"Why are you home so early today? Is everything alright at the shop?"

"Yes, everything is fine. I took a special leave today to come home. Here, I bought you some flowers."

Although still worried, Shamim couldn't help smiling to herself as she took the flowers from his hands. Whatever the situation be, every time he came Taha would always bring something for her or the boys. It was these little things that made him more lovable.

"I want to talk to you. Send the children away, " he said.

Her heart started hammering again.


"What is this about?" she tried to keep her fear from her voice.

"You remember our cousin Ruby, who has been married in Vizag?"

"Yes, did something happen to her?" she could no longer suppress it.

"No, no everything is fine. I got a letter from her husband last week. I didn't tell you about it because I didn't want you to worry. We have been talking about this idea for a long time. He wants to set up a new business in Vizag, and he wants me to join him as a partner. It's similar to what we sell here, so he knows I know. Think about it, it will be a good opportunity for us. We will live amongst our people, our children can learn more about our own culture. We are so isolated here, even you……."

But Shamim had already started overflowing with tears before Taha could complete his words.

"No, no, no, I will not agree to this. You mean to send us back to Sidhpur while you work there."

"Think about it. I will be my boss. I can come and go whenever I want."

"I don't care!"

"It's a big city, we'll have a better future."

"We are fine here!"

"Our children…"

"Our children are fine! Why are you doing this to me?!"

Taha looked into Shamim's eyes and saw something he did not expect, dread. She dreaded losing him again, that she'll have to depart and see him once a year.

"You don't know..., what it's like..., to wait…"

Taha held both her hands in his and said,

"Have we not suffered enough together? Do you still believe that any amount of distance can separate us?"

Shamim looked up at him, trying to find the strength it would take to uproot and separate again. It would be much longer and arduous this time. She did not know if she could survive it this time.


2006, Vizag


The whistles blasted as the train left the station, first chugging slowly and then gaining speed. Shamim stood nervously on the platform, trying to clutch at a lot of things together; her dupatta, her children and her handbag. This was the first time that she had ever travelled alone, and it had taken her all the courage that she could muster to make such a big decision. This time though, she was going to do it anyhow. She was no longer going to stay at her father's home, no longer going to listen to the taunts of her sister-in-laws' about living off her brothers. Taha had promised her that he would call her back within a few months, once he settled down in the new city and things got going. But the months had turned into years, and after three years of incessant pleading and appealing, she had finally decided to take action. Without informing anybody, she had travelled from Sidhpur to Vizag and had determined that she was going to stay with her husband no matter what.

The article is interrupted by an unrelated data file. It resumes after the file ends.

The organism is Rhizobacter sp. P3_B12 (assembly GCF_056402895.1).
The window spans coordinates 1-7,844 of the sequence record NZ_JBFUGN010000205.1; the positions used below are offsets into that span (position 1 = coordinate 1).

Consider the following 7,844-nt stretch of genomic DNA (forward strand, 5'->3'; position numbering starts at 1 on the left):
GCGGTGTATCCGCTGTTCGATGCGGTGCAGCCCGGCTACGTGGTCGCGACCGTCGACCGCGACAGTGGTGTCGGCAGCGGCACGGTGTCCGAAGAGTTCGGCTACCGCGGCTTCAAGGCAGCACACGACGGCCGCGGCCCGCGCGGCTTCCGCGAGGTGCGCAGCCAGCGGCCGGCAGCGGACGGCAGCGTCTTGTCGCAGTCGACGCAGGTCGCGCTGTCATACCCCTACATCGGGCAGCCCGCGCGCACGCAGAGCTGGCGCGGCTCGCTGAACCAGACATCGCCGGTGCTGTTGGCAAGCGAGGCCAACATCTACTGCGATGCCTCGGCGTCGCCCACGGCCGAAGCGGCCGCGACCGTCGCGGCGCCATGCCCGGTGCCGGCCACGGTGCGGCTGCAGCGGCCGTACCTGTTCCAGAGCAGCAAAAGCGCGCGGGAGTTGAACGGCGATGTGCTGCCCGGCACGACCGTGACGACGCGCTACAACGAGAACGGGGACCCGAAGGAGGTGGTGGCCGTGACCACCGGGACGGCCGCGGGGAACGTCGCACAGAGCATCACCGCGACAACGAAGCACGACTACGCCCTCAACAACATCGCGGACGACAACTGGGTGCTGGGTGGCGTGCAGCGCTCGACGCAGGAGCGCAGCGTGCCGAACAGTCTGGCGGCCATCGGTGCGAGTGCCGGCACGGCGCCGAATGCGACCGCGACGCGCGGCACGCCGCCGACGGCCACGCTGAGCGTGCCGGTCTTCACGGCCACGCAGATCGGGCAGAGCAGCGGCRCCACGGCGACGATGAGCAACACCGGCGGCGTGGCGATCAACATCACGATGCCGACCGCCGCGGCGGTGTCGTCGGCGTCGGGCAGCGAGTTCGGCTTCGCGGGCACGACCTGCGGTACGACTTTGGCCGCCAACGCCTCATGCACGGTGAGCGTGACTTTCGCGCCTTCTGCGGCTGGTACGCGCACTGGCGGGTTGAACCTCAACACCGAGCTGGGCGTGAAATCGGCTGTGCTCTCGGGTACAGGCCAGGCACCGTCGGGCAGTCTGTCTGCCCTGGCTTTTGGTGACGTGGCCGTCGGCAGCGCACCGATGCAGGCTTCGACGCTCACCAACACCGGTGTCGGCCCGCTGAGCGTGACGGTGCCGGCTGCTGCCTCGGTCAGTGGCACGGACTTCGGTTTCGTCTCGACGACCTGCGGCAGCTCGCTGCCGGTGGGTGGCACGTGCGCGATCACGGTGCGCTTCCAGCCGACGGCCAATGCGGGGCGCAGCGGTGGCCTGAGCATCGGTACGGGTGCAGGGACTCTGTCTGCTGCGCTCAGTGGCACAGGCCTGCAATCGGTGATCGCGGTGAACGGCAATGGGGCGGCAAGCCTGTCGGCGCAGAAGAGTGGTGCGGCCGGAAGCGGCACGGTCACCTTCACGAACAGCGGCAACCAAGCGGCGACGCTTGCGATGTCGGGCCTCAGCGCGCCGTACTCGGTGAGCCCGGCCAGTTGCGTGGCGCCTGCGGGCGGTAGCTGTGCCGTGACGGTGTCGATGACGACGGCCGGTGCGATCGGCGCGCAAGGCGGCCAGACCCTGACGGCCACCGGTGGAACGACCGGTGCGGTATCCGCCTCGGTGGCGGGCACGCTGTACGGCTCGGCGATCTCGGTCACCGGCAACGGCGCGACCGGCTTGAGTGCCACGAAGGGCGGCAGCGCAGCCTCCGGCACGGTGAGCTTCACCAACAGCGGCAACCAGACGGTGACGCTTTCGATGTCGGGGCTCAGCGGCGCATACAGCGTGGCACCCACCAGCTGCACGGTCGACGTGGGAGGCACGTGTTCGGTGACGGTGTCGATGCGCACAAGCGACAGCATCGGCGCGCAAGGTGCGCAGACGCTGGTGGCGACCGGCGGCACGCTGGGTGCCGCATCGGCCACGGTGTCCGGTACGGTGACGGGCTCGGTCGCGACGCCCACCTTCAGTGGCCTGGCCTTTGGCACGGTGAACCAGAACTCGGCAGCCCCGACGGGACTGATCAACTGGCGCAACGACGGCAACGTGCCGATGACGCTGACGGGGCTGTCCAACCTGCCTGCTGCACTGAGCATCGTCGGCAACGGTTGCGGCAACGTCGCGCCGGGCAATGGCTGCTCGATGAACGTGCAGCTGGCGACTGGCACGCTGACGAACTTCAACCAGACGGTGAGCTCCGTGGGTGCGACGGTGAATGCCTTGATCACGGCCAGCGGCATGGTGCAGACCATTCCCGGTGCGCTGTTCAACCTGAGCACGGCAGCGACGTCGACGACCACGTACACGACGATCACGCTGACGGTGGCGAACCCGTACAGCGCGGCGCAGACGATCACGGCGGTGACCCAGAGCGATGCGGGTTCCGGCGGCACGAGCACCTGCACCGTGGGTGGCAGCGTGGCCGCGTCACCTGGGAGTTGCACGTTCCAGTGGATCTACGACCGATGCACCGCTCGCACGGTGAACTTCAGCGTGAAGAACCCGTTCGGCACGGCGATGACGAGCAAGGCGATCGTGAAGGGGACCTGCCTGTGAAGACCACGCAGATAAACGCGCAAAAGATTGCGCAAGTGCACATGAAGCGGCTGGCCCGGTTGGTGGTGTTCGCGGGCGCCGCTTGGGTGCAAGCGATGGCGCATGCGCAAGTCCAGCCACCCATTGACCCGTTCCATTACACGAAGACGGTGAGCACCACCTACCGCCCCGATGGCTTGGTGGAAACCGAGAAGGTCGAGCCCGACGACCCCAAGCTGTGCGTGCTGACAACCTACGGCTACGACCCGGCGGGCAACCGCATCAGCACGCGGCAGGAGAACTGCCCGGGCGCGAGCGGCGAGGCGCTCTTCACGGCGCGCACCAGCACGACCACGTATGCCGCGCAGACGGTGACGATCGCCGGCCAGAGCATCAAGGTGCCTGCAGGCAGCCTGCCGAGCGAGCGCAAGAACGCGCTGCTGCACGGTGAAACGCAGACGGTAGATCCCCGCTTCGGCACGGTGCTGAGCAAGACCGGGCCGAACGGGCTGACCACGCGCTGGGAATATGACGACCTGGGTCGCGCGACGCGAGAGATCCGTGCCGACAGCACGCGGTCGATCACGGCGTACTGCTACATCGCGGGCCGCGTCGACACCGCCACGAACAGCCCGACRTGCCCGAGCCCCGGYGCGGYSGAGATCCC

Outside the station, she hailed an auto, showed him the address on the paper, and bundled her children into it. There was a song playing in a strange language on the radio, and the winds were filled with a salty twang, quite unlike the dry ones she was used to. She looked about her with uncertainty, not sure what she was going to do once she reached the place. She tried to go over in her mind the things which she was going to say him, trying to remember the determination which had brought her here, but the panic in her heart would not subside. What would he say? What if he got mad with her for coming all this way? What if her doubts had been unfounded?


No, she had to steel herself against the inevitable. She had taken a decision, and she was going to see it through. Presently the auto stopped and she stepped out. It was a commercial area, with rows and rows of various goods shops. After making enquiries at one of them, she located the exact place where she was supposed to go. The sight which greeted her was not a pleasant one. She had expected to see a thriving business, overflowing with customers, but this was the exact opposite. The shop was being emptied of all it's goods while Taha stood at the side, gazing with worry and dejection. She stood there for a few moments, taking it all in, and then stepped forward and called Taha.


When their eyes met, all the years melted away, and they were back on the same road, with Shamim on the window and Taha stealing glances from below. But for the first time, Taha's eyes were filled with shame. One look from her completely broke him.

"I am so sorry, I have failed you." Both of them burst into tears, right there on the street, in front of their sons.

"It's all right, it's all right," Shamim tried to console him.

"What are we going to do now? We have nothing left. No house, no work, no money. It's a disaster."

"Don't be dejected. It's the way of life. We are together now, that is all that matters. We will work hard, we will rebuild ourselves. If we do this together, we can make it through anything. We have spent all these years apart trying to make our lives better. Now we have to try to do it together."

Taha looked up, and they both smiled.


Glossary-

chana bateta, falooda, bhajiya, khakhra, gathiya, samosa- Gujarati delicacies

Makla uncle- the owner of the snacks stall

polis men- police men

chappals-slippers

Zainab M. M. is a part-time writer and a full-time mom, both jobs she loves to the dearest. An introvert by nature, good books and good music are food for her soul. Loves to travel, and hopes to one day visit London and touch the graves of the greatest writers buried there! Secretly wishes to one day be good enough to win a Nobel Prize.